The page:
Middle East History
The war between Iran and Iraq occurred when Iraq invaded Iran in September 1980 in an attempt to regain border territory it had ceded in 1975.
Iraqi forces seized control of some Arab-populated border regions. After Iran drove Iraqi forces put of most of the invaded territory in 1982, the war turned into a stalemate. A cease fire went into effect in 1988.
The factors that had let to this war were likely because of the conflict between the two countries regarding the border debate or argument. In Iraq, internal guerilla warfare began in 1961, when Iraq refused to grant self-government to its Kurdish tribesmen in the north. The in 1963, their leader was overthrown was overthrown in a military revolt. The new government followed a socialist, Arab nationalist policy, but was wracked by rivalry between factions supporting and opposing Egypt’s President, Nasser. A peace with the Kurds was concluded in 1966, but skirmishes continued.
Iraq was a member of the Arab Alliance that was defeated in the Six Day War against Israel in June, 1967. However, few Iraqi troops were involved in combat. In 1968, the Kurds resumed hostilities against the government. In 1970, Kurdish autonomy was recognized, but many Kurds, supported by aid from Iran, continued the Rebellion.
During the 1970’s, large increases in oil prices made it possible for the shah to accelerate the modernization of Iran and to build up the country’s military strength on a massive scale. In 1978 protests over the shah’s rule began to grow. Much of the opposition came from conservative religious leaders, led by the Ayatollah Ruhollah Khomeini, who opposed modernization because it was contrary to traditional Islamic ways. Many opponents, however, some of them socialists and Communists, demanded a more equal distribution of wealth and an end to dictatorial rule. In 1974, the country started giving weapons for war to the Kurds.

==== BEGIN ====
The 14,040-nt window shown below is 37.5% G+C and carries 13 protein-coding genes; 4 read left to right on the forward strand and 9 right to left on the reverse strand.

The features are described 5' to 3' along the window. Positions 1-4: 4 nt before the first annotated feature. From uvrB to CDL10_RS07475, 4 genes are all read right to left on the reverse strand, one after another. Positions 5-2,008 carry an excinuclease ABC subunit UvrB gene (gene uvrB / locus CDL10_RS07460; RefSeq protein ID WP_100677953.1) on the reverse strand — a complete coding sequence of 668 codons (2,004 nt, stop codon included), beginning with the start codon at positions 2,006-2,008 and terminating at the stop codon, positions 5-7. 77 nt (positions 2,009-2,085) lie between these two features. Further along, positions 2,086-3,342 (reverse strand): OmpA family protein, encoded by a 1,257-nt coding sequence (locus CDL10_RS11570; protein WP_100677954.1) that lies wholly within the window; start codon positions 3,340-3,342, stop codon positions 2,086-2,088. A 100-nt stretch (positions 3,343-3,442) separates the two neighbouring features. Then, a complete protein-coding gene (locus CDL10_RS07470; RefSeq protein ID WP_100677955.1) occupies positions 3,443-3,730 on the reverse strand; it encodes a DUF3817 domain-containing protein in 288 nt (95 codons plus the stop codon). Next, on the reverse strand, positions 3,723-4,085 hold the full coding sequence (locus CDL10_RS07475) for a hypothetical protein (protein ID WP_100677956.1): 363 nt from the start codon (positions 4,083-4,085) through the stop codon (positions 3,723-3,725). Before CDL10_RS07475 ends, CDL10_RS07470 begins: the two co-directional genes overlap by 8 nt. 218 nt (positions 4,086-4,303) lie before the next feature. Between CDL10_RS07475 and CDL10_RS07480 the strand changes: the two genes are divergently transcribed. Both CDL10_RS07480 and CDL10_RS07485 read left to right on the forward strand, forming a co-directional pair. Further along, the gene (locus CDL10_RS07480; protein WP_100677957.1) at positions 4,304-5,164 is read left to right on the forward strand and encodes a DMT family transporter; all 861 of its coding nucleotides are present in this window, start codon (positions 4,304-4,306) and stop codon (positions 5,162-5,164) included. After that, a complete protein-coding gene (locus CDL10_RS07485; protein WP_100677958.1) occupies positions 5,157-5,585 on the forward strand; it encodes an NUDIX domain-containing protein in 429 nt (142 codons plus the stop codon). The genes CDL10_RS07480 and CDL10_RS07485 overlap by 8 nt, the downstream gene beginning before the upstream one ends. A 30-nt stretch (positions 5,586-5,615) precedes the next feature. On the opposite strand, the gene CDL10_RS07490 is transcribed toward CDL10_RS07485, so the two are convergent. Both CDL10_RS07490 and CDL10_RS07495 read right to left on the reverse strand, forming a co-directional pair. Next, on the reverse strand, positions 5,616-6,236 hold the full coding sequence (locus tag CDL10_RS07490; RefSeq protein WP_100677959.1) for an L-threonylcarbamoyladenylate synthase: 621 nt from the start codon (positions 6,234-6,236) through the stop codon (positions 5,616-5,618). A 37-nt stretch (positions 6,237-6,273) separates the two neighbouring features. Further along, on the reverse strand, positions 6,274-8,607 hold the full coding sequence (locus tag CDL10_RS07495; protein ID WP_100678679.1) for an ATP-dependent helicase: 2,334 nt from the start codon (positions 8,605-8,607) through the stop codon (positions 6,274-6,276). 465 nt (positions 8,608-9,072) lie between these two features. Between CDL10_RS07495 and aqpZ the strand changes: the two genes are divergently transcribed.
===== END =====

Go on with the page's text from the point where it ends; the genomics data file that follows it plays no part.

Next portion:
In 1975 Iran agreed to end its aid to the Kurds in exchange for some disputed territory. The Kurdish rebellion then collapsed.
Saddam wanted to occupy Iran’s near to the oil and its feeble military which Saddam though for revolutionary disorder.
The aggressor was Saddam Hussein. Because he wanted that the river which they were arguing will be owned by Iraqi- Arab, to bring back the essence through the history and that they had all the rights over the river. The only thing that hinders or stops the two countries from fighting was the Arvand Rud waterway, where in they had an agreement. Saddam wanted to display to the whole nations his conquering of other place but was just using the area of dispute as a front.
Marr, Phebe. The Modern History of Iraq (West view Press, 1985).